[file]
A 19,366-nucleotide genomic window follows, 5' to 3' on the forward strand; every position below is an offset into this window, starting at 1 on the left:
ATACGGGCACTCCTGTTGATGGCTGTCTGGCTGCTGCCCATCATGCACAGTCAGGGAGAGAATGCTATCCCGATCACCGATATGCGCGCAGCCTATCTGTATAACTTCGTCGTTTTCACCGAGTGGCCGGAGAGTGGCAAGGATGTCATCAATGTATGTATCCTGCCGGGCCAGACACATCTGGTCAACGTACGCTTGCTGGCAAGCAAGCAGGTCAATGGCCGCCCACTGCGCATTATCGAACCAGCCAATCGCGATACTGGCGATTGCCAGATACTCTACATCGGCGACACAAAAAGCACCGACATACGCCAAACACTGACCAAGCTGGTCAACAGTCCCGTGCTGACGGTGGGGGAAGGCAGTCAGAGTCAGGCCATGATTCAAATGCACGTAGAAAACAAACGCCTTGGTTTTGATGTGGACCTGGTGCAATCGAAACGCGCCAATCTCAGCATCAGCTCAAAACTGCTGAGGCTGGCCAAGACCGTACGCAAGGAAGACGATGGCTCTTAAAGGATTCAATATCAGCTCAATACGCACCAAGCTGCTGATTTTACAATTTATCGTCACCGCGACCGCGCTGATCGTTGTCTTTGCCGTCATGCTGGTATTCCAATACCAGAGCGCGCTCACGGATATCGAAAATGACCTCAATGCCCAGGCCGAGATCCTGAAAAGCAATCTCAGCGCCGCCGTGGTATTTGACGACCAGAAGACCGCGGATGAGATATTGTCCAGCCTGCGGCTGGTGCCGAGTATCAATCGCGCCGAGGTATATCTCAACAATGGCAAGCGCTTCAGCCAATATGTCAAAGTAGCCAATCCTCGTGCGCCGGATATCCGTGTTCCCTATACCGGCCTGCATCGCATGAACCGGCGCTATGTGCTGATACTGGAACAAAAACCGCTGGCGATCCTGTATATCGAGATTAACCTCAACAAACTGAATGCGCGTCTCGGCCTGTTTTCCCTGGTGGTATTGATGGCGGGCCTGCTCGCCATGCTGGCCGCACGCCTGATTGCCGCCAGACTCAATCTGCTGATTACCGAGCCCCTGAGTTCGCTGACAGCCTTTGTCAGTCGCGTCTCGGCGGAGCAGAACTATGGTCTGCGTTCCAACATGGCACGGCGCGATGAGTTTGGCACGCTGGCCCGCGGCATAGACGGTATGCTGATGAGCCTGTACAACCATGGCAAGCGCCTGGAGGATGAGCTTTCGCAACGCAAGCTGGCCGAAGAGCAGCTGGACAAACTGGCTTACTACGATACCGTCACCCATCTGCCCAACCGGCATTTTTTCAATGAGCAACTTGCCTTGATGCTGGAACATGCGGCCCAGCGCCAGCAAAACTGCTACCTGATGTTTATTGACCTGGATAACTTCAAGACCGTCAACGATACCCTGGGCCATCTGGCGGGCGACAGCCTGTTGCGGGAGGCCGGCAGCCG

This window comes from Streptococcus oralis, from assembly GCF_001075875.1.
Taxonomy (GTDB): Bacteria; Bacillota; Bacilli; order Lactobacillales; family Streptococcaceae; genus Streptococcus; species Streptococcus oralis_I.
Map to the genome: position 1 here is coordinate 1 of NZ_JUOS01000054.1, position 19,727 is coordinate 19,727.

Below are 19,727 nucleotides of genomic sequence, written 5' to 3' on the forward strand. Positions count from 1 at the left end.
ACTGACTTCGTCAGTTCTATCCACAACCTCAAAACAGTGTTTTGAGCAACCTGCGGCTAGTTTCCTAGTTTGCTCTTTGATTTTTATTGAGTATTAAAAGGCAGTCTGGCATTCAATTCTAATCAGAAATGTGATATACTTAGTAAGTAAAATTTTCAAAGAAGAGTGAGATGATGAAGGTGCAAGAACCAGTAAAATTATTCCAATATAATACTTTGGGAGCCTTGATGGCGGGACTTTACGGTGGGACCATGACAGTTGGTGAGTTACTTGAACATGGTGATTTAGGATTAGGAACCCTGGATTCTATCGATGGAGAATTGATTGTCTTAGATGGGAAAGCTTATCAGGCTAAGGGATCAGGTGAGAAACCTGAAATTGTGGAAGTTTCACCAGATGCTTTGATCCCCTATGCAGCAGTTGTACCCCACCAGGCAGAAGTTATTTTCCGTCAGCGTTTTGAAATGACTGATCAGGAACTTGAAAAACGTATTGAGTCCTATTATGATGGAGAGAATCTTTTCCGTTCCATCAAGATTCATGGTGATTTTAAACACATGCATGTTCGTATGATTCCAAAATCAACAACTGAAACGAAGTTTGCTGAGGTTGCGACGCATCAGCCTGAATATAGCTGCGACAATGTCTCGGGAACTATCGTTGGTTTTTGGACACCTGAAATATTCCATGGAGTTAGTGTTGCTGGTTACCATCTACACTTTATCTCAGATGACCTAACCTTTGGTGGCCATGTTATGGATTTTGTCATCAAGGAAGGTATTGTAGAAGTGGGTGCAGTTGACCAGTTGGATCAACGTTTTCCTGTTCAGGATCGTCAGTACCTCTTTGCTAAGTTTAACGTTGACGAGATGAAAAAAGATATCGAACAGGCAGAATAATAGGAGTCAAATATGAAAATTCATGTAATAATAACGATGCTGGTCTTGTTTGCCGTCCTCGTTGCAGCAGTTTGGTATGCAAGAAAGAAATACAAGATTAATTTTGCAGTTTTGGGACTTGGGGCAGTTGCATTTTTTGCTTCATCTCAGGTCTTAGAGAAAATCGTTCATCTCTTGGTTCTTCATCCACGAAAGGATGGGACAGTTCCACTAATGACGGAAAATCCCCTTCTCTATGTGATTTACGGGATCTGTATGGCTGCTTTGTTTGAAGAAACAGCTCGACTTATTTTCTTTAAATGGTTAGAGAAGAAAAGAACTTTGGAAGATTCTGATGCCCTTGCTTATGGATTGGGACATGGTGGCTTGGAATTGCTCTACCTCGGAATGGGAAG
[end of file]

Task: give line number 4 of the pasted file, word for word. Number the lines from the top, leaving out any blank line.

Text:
Taxonomy (GTDB): Bacteria; Bacillota; Bacilli; order Lactobacillales; family Streptococcaceae; genus Streptococcus; species Streptococcus oralis_I.